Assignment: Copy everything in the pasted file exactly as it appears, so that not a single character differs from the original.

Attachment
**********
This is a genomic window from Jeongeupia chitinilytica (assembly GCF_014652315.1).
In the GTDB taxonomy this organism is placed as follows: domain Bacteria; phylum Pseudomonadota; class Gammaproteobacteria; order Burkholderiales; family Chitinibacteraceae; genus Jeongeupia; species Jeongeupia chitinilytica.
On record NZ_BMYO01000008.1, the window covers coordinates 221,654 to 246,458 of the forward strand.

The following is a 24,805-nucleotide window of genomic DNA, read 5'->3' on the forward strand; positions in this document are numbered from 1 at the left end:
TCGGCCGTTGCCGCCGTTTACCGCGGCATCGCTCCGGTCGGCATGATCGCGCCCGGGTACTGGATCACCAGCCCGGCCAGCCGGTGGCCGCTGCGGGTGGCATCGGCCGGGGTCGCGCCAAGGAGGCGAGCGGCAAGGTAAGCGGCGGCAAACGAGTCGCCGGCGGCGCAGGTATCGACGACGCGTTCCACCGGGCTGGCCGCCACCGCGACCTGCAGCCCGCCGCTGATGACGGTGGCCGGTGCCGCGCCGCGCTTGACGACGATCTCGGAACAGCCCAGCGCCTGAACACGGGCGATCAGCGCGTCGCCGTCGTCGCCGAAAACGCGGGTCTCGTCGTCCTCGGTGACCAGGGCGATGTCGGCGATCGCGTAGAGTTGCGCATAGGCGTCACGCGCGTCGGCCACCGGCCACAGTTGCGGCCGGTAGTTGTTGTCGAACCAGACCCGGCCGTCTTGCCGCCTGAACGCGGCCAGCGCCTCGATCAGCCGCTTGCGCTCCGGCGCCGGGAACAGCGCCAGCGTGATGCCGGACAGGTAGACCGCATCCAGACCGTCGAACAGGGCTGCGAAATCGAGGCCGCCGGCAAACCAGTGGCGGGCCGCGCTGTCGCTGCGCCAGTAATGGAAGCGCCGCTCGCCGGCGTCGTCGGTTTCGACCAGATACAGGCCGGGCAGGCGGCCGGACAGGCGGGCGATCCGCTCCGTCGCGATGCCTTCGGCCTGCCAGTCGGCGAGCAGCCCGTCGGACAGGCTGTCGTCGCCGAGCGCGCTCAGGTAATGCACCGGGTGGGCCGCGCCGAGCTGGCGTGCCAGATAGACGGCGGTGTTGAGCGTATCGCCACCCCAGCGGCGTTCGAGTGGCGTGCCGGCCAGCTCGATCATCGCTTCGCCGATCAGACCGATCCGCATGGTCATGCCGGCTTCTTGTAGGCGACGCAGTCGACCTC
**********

This is a genomic window from Jeongeupia chitinilytica (assembly GCF_014652315.1).
In the GTDB taxonomy this organism is placed as follows: domain Bacteria; phylum Pseudomonadota; class Gammaproteobacteria; order Burkholderiales; family Chitinibacteraceae; genus Jeongeupia; species Jeongeupia chitinilytica.
On record NZ_BMYO01000008.1, the window covers coordinates 221,654 to 246,458 of the forward strand.

The following is a 24,805-nucleotide window of genomic DNA, read 5'->3' on the forward strand; positions in this document are numbered from 1 at the left end:
TCGGCCGTTGCCGCCGTTTACCGCGGCATCGCTCCGGTCGGCATGATCGCGCCCGGGTACTGGATCACCAGCCCGGCCAGCCGGTGGCCGCTGCGGGTGGCATCGGCCGGGGTCGCGCCAAGGAGGCGAGCGGCAAGGTAAGCGGCGGCAAACGAGTCGCCGGCGGCGCAGGTATCGACGACGCGTTCCACCGGGCTGGCCGCCACCGCGACCTGCAGCCCGCCGCTGATGACGGTGGCCGGTGCCGCGCCGCGCTTGACGACGATCTCGGAACAGCCCAGCGCCTGAACACGGGCGATCAGCGCGTCGCCGTCGTCGCCGAAAACGCGGGTCTCGTCGTCCTCGGTGACCAGGGCGATGTCGGCGATCGCGTAGAGTTGCGCATAGGCGTCACGCGCGTCGGCCACCGGCCACAGTTGCGGCCGGTAGTTGTTGTCGAACCAGACCCGGCCGTCTTGCCGCCTGAACGCGGCCAGCGCCTCGATCAGCCGCTTGCGCTCCGGCGCCGGGAACAGCGCCAGCGTGATGCCGGACAGGTAGACCGCATCCAGACCGTCGAACAGGGCTGCGAAATCGAGGCCGCCGGCAAACCAGTGGCGGGCCGCGCTGTCGCTGCGCCAGTAATGGAAGCGCCGCTCGCCGGCGTCGTCGGTTTCGACCAGATACAGGCCGGGCAGGCGGCCGGACAGGCGGGCGATCCGCTCCGTCGCGATGCCTTCGGCCTGCCAGTCGGCGAGCAGCCCGTCGGACAGGCTGTCGTCGCCGAGCGCGCTCAGGTAATGCACCGGGTGGGCCGCGCCGAGCTGGCGTGCCAGATAGACGGCGGTGTTGAGCGTATCGCCACCCCAGCGGCGTTCGAGTGGCGTGCCGGCCAGCTCGATCATCGCTTCGCCGATCAGACCGATCCGCATGGTCATGCCGGCTTCTTGTAGGCGACGCAGTCGACCTC